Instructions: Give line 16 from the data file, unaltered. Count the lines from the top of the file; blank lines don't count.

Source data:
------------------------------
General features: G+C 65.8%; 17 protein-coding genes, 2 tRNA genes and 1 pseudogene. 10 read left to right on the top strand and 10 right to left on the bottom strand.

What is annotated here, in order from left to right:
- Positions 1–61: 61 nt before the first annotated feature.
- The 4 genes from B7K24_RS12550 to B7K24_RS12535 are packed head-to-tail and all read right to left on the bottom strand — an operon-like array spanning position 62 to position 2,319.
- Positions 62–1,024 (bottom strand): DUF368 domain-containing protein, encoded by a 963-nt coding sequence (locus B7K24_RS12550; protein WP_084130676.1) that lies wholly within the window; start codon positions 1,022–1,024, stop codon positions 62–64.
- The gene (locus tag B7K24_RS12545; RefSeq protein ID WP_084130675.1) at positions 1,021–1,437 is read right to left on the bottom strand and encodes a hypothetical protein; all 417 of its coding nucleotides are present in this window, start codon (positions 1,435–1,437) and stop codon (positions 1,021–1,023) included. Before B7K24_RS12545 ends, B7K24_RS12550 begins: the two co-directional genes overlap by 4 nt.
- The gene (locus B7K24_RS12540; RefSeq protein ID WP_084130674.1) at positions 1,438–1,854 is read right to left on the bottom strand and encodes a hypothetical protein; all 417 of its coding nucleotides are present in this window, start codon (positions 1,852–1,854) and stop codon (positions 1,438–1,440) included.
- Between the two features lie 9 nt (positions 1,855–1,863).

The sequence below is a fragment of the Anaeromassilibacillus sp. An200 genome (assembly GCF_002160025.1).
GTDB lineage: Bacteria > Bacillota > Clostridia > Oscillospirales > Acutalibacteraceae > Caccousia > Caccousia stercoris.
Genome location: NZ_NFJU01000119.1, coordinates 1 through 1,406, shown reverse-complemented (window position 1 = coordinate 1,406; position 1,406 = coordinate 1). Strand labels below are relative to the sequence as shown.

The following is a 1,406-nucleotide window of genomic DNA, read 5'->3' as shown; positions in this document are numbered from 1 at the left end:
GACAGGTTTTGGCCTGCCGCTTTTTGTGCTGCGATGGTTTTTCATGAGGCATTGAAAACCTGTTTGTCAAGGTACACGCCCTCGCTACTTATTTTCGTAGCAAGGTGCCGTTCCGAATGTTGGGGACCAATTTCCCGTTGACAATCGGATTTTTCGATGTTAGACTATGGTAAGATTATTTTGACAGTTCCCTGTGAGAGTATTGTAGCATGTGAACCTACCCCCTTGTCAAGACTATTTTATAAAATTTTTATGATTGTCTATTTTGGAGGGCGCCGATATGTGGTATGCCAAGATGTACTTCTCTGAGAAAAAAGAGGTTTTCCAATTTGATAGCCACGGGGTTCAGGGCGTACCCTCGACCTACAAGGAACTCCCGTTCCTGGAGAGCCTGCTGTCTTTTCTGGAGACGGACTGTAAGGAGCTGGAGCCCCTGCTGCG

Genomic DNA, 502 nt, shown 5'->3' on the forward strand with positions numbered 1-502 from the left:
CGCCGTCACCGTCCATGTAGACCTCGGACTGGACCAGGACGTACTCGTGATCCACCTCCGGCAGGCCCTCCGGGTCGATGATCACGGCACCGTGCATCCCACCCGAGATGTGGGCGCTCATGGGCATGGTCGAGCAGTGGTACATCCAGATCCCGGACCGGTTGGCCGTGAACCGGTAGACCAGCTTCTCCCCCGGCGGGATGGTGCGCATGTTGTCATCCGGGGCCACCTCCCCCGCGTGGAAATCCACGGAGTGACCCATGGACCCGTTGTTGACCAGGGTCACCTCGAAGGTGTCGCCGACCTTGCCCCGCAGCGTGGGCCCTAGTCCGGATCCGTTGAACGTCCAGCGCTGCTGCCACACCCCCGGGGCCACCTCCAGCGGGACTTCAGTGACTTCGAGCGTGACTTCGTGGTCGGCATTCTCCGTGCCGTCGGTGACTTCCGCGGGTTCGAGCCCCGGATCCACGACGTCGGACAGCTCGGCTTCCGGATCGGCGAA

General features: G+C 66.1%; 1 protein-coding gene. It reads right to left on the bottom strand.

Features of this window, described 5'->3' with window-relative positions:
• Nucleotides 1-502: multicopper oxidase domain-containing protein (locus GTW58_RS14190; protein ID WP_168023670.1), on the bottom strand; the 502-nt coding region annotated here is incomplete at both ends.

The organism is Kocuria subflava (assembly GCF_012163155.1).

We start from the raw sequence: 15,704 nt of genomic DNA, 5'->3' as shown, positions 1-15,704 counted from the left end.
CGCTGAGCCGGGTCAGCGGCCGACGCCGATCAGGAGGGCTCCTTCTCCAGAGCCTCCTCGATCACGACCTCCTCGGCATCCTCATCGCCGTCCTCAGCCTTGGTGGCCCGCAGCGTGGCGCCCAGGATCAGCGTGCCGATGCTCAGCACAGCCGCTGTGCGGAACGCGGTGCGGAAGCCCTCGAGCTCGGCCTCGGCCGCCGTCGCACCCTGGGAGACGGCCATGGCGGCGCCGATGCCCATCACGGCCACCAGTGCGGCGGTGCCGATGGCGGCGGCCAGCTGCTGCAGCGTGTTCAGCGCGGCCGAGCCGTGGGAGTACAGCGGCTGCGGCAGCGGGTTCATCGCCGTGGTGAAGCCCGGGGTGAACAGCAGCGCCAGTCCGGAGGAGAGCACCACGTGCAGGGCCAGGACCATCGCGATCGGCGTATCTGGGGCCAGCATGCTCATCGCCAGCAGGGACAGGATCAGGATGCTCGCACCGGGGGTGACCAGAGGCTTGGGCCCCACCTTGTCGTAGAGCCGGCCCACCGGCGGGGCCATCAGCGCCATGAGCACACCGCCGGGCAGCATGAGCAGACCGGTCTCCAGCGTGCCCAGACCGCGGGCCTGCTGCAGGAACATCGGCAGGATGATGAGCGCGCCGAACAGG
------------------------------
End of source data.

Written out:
General features: G+C 66.1%; 1 protein-coding gene. It reads right to left on the bottom strand.